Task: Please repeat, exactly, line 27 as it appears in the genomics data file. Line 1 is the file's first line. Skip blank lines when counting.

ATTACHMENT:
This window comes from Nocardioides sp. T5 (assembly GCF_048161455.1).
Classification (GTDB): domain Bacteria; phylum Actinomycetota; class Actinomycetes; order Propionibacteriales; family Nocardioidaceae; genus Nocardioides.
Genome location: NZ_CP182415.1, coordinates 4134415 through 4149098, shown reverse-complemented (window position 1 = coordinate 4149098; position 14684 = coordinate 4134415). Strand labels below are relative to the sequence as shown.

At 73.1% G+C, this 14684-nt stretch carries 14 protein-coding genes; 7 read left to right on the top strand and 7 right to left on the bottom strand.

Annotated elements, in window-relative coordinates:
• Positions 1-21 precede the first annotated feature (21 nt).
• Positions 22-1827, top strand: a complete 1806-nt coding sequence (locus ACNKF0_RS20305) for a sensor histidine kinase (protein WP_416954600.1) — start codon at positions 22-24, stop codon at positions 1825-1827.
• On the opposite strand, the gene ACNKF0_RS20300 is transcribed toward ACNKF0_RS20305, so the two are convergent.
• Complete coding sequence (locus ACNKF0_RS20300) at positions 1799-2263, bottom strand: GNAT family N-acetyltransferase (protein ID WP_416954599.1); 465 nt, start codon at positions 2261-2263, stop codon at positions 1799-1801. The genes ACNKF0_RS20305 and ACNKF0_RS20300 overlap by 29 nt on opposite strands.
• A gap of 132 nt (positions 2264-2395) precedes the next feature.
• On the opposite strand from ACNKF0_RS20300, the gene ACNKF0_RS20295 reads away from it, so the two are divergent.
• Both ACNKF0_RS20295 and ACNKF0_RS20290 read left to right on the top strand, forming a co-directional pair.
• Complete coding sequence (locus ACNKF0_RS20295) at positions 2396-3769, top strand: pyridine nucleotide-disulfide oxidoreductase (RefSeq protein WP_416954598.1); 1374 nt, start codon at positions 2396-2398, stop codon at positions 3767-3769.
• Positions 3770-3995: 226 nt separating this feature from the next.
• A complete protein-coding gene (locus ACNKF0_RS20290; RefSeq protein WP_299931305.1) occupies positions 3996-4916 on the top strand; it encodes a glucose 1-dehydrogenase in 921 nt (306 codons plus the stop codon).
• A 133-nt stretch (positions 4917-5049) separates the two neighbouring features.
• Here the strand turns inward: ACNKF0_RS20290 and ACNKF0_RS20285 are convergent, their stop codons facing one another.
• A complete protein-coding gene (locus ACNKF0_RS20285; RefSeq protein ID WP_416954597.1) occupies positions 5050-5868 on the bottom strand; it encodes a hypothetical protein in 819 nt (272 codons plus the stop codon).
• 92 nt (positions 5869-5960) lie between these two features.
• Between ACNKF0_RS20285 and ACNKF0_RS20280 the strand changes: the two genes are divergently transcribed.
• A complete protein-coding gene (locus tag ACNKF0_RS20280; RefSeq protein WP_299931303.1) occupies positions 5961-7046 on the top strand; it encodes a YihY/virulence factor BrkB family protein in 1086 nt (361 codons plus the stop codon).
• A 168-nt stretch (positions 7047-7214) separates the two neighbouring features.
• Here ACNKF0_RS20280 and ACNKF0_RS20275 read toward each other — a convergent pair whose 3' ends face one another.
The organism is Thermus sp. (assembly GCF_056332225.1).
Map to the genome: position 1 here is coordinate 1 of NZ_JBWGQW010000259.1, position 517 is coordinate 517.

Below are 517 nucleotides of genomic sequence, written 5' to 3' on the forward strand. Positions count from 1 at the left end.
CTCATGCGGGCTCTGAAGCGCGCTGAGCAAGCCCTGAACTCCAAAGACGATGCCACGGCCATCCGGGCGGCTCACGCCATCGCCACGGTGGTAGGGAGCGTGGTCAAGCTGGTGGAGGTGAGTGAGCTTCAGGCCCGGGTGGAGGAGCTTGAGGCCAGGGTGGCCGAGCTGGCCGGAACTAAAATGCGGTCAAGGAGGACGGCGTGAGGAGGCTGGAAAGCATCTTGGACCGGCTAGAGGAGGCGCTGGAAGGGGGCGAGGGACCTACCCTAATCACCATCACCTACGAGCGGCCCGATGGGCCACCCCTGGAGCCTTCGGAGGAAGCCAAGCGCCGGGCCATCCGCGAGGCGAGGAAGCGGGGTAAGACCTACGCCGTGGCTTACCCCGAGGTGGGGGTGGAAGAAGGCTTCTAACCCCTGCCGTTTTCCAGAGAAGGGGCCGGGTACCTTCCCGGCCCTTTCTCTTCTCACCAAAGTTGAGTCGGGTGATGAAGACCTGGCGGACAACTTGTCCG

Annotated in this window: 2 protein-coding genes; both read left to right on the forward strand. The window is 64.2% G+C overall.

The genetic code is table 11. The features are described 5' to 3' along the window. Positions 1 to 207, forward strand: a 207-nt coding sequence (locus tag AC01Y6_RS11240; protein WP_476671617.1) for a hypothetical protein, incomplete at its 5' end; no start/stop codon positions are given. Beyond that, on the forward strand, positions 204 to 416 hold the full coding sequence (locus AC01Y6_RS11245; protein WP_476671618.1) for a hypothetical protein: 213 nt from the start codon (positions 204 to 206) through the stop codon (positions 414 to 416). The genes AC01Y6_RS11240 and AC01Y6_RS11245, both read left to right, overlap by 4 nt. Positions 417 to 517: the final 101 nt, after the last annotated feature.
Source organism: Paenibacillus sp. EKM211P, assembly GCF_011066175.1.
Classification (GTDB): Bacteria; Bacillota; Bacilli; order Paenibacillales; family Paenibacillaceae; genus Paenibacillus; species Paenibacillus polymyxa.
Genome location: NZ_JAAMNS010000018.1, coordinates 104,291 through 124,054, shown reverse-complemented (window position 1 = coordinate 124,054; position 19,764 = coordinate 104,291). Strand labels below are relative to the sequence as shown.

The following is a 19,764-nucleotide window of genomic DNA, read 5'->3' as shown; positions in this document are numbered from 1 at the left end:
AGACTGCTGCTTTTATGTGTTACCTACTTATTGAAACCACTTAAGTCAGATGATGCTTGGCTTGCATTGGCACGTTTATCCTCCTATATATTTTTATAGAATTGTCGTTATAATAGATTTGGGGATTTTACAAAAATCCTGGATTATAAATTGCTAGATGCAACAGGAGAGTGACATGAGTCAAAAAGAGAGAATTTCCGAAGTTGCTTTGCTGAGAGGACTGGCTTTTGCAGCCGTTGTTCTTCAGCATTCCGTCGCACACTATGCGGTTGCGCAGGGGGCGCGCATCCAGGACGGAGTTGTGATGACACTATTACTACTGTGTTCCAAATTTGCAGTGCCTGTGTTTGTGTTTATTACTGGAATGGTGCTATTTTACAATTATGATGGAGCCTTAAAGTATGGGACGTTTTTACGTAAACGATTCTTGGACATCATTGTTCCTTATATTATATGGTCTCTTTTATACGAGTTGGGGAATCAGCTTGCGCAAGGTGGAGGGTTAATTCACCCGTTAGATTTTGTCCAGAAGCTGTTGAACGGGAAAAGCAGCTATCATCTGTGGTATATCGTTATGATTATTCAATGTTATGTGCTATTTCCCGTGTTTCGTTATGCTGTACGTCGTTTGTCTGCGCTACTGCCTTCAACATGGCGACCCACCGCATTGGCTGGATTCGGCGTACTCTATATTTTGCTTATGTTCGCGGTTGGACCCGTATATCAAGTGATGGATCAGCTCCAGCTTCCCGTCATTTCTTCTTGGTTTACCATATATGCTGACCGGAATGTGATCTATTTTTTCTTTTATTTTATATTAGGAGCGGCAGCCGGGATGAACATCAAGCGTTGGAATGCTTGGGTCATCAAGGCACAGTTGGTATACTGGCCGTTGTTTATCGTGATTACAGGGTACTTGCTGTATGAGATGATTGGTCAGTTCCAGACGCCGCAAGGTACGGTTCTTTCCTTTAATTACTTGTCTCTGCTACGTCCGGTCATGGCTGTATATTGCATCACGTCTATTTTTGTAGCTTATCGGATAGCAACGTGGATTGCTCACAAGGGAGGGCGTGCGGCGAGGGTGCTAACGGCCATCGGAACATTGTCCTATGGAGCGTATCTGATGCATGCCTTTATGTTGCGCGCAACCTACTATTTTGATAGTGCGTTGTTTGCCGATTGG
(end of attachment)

CTCATGCGGGCTCTGAAGCGCGCTGAGCAAGCCCTGAACTCCAAAGACGATGCCACGGCCATCCGGGCGGCTCACGCCATCGCCACGGTGGTAGGGAGCGTGGTCAAGCTGGTGGAGGTGAGTGAGCTTCAGGCCCGGGTGGAGGAGCTTGAGGCCAGGGTGGCCGAGCTGGCCGGAACTAAAATGCGGTCAAGGAGGACGGCGTGAGGAGGCTGGAAAGCATCTTGGACCGGCTAGAGGAGGCGCTGGAAGGGGGCGAGGGACCTACCCTAATCACCATCACCTACGAGCGGCCCGATGGGCCACCCCTGGAGCCTTCGGAGGAAGCCAAGCGCCGGGCCATCCGCGAGGCGAGGAAGCGGGGTAAGACCTACGCCGTGGCTTACCCCGAGGTGGGGGTGGAAGAAGGCTTCTAACCCCTGCCGTTTTCCAGAGAAGGGGCCGGGTACCTTCCCGGCCCTTTCTCTTCTCACCAAAGTTGAGTCGGGTGATGAAGACCTGGCGGACAACTTGTCCG